Why I like "Pride and Prejudice"

Why I like Pride and Prejudice 

            The other night at our church potluck dinner, I explained to the young woman next to me why I was drinking regular coffee at that hour. 

            “I want to be alert when I get home tonight, so I can watch Pride and Prejudice[1] on PBS. 

            She expressed surprise: “Oh, I thought Jane Austen was only a girl thing. You mean that men like her, too?”

            So, for the next few minutes before the annual meeting started, I told her why I like both the six-hour version and the newer film starring Keira Knightly.

            I’ll start with the obvious. Both the women playing Elizabeth Bennett are beautiful, with expressive faces, and the Jane in the shorter film is also equally gorgeous.

            My enjoyment of these movies goes beyond that, however. I’ll try to be brief.

            Both Mr. Darcy and Mr. Bingley evoke my admiration. Not just that they dress well and carry themselves with grace and dignity (though some of the poses Darcy strikes seem a bit too much). Each rides like an expert horseman, contrast to Wickham, who can barely stay in the saddle). They are honorable men, who abhor falsehood, dissimulation, and every shade of wrongdoing. Bingley doesn’t seem to have the capacity for thinking or speaking evil, and exudes constant optimism. While Darcy’s  gloominess reflects a darker perspective on life, he shows himself to be utterly true to what he thinks is right.

            As for the dialog, Jane Austen’s English is peerless for purity, precision, and provocative wit. I am ashamed not to have read more than fifty pages of the novel, but that was enough to enlist me as one of her fervent admirers as a stylist.

            But we still haven’t gotten to why I have been more than willing to watch the longer version of P&P twice in the past two months, and the shorter one for the second time this week (Dori and I went to view it when it first came out.)

            What draws me to this story? Isn’t it just a high-brow chick flick?

Well, it may be that, but I think I am fascinated by the main theme, which is, of course, true love. More than that, I revel in Austen’s firm endorsement of marriage. Apart from the conventional reasons given by various characters, including the clergy – financial security for impecunious women, lawful sex, the propagation of the race, avoidance of shame and disgrace – P&P highlights the role of real love between man and wife.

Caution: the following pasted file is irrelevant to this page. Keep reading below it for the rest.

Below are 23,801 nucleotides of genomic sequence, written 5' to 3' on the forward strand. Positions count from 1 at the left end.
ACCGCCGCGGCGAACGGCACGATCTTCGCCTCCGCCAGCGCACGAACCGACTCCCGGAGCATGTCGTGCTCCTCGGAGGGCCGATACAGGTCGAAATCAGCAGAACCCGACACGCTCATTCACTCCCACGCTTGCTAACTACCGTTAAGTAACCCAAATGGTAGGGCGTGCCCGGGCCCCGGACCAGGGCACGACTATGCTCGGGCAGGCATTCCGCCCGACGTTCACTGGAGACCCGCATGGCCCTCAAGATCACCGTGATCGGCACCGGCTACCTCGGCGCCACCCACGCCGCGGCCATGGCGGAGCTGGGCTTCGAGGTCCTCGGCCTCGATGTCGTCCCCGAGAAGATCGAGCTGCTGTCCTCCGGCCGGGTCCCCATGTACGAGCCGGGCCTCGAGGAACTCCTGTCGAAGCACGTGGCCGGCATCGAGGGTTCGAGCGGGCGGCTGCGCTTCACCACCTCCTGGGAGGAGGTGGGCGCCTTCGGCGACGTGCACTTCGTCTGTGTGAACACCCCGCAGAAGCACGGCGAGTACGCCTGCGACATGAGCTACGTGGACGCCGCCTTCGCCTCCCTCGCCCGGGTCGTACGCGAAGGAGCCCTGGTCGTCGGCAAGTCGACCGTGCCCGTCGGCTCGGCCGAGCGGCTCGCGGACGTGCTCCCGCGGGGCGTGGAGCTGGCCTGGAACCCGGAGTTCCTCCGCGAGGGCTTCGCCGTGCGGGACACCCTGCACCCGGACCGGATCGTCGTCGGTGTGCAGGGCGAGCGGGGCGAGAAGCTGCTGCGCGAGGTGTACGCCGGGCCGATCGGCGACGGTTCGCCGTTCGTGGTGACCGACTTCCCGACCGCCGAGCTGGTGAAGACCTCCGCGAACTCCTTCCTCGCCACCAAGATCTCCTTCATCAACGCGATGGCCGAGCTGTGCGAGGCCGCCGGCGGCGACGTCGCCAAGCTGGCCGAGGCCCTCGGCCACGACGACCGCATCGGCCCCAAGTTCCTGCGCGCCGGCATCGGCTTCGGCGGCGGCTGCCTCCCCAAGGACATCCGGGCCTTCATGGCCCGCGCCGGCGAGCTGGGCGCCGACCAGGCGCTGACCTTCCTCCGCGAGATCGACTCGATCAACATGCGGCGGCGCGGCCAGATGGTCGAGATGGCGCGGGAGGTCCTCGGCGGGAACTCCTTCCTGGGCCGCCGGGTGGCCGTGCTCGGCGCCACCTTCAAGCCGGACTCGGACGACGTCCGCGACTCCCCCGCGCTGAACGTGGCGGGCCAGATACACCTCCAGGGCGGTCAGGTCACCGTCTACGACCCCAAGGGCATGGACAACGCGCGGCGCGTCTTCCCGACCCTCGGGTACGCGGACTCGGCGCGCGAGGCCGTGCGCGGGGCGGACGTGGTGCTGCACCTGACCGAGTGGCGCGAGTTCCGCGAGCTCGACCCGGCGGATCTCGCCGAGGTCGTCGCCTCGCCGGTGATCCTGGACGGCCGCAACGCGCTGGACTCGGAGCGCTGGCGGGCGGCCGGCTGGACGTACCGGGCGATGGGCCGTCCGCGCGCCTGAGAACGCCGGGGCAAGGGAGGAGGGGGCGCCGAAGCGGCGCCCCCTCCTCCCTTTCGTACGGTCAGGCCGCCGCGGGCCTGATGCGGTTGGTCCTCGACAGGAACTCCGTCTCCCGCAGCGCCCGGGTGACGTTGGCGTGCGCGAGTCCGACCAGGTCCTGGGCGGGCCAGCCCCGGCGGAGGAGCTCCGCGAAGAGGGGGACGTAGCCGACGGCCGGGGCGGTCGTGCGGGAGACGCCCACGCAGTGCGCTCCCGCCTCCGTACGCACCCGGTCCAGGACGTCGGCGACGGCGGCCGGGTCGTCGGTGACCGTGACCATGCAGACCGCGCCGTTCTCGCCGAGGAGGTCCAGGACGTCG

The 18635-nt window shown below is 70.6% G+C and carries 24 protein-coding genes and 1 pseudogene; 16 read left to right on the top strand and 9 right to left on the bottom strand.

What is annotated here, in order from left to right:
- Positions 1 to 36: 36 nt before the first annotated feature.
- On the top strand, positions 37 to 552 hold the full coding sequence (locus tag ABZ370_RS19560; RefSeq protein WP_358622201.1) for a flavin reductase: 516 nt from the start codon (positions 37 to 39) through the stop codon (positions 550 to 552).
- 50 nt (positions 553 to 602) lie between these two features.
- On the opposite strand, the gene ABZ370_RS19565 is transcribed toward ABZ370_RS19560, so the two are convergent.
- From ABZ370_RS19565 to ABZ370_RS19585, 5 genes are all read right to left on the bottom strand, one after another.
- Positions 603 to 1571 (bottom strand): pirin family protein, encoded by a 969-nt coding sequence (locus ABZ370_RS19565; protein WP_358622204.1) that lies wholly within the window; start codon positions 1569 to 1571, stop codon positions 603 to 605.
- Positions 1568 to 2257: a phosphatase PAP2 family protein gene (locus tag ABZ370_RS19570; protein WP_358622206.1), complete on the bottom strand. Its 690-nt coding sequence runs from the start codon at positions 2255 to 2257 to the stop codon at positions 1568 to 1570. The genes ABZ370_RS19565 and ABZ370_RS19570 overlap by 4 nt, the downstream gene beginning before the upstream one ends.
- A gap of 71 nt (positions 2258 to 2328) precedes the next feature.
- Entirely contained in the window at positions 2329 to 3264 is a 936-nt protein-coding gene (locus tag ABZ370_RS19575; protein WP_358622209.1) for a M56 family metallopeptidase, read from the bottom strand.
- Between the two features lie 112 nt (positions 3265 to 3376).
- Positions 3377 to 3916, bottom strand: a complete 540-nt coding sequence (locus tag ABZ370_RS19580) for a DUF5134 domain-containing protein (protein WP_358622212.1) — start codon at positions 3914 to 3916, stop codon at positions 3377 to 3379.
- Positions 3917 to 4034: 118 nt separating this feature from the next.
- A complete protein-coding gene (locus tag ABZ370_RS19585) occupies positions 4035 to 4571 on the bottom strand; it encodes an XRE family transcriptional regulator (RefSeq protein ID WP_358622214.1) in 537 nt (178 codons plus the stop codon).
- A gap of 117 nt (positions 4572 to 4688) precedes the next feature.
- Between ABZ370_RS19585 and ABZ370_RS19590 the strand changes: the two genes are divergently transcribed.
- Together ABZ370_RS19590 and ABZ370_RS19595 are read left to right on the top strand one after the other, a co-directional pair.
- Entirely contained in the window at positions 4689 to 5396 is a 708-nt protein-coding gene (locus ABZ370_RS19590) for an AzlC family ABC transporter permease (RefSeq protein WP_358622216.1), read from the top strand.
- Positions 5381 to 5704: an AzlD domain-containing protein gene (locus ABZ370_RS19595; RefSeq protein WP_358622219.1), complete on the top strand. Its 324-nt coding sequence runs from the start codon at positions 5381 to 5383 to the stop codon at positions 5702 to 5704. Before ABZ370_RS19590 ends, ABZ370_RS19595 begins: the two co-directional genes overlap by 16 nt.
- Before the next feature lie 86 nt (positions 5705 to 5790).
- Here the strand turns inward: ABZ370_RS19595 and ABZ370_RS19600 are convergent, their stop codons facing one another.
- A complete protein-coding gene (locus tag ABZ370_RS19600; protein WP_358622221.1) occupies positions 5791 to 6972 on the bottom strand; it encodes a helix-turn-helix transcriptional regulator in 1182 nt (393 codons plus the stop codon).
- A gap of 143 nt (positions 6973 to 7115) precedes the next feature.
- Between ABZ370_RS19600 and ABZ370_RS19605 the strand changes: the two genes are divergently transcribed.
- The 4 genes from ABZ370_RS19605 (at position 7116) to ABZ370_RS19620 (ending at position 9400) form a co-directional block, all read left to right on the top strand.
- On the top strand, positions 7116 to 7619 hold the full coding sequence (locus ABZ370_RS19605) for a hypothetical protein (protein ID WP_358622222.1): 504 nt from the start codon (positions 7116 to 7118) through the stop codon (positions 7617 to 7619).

And just what is “real love”? It’s certainly not the lust which brings Lydia into the clutches of a worthless rake like Wickham, a thoroughly debased cad with thoughts only for his own pleasure and promotion. Nor does it consist only the mutual appreciation for handsome good looks to which both the older sisters and their beaux freely admit.

No, it’s deeper. Without trying to be profound or moralistic, I locate Austen’s definition of true love somewhere in the realm of admiration for virtue and character. Jane and Bingley are both too good for anyone but each other, in their charitable attitude towards everyone and effusive expression of appreciation and affection.

Lizzie and Darcy, both pensive types with a strong negative lens on life, cannot fall in love so quickly and easily. Her prejudice and his pride (a fault to which she also admits; nor he is devoid of class prejudice, either) prevent them at first from discerning the other’s true worth.

In time, however, their eyes are opened, and they begin to love a person completely committed to honesty and integrity. In addition, Darcy sees how much Lizzie loves her goofy family members, and she is overwhelmed by his kindness and generosity, both observed and learned from his devoted housekeeper.

Another feature of the film(s) seems most Christian to me: The main characters who are portrayed as complex – Mr. Bennett, Darcy, and Lizzie – admit to having been wrong. This self-knowledge and frank confession of fault break the logjam and allow for reconciliation and reunion.

In a day when romantic love has been reduced to overactive hormones, indulged without restraint, P&P’s characters, with their courtesy, deference, and self-restraint evoke an era when baseness and coarseness had not penetrated as far into all levels of society as it has now.

I’m not a move critic, but I do think that the entertainment media have done much to glorify every sort of vice and demean the paramount place of marriage in society. P&P recognizes the vital role that marriage must play, and presents a vision of what might make for a truly happy union.

A buddy of mine and I were talking about P&P the other day in Starbucks. With the wars in Iraq and Afghanistan, the unraveling economy, an election coming up, and the ravages of relativism in the academy, just how much of our attention does a love story deserve?


The more I think about it, the more I believe that the sanctity of marriage, its central role in almost everyone’s life, and the picture it is meant to convey of the relationship of Christ and his church make the P&P films well worth our time, and fully worthy of our enjoyment.

[1] Hereinafter referred to as P&P.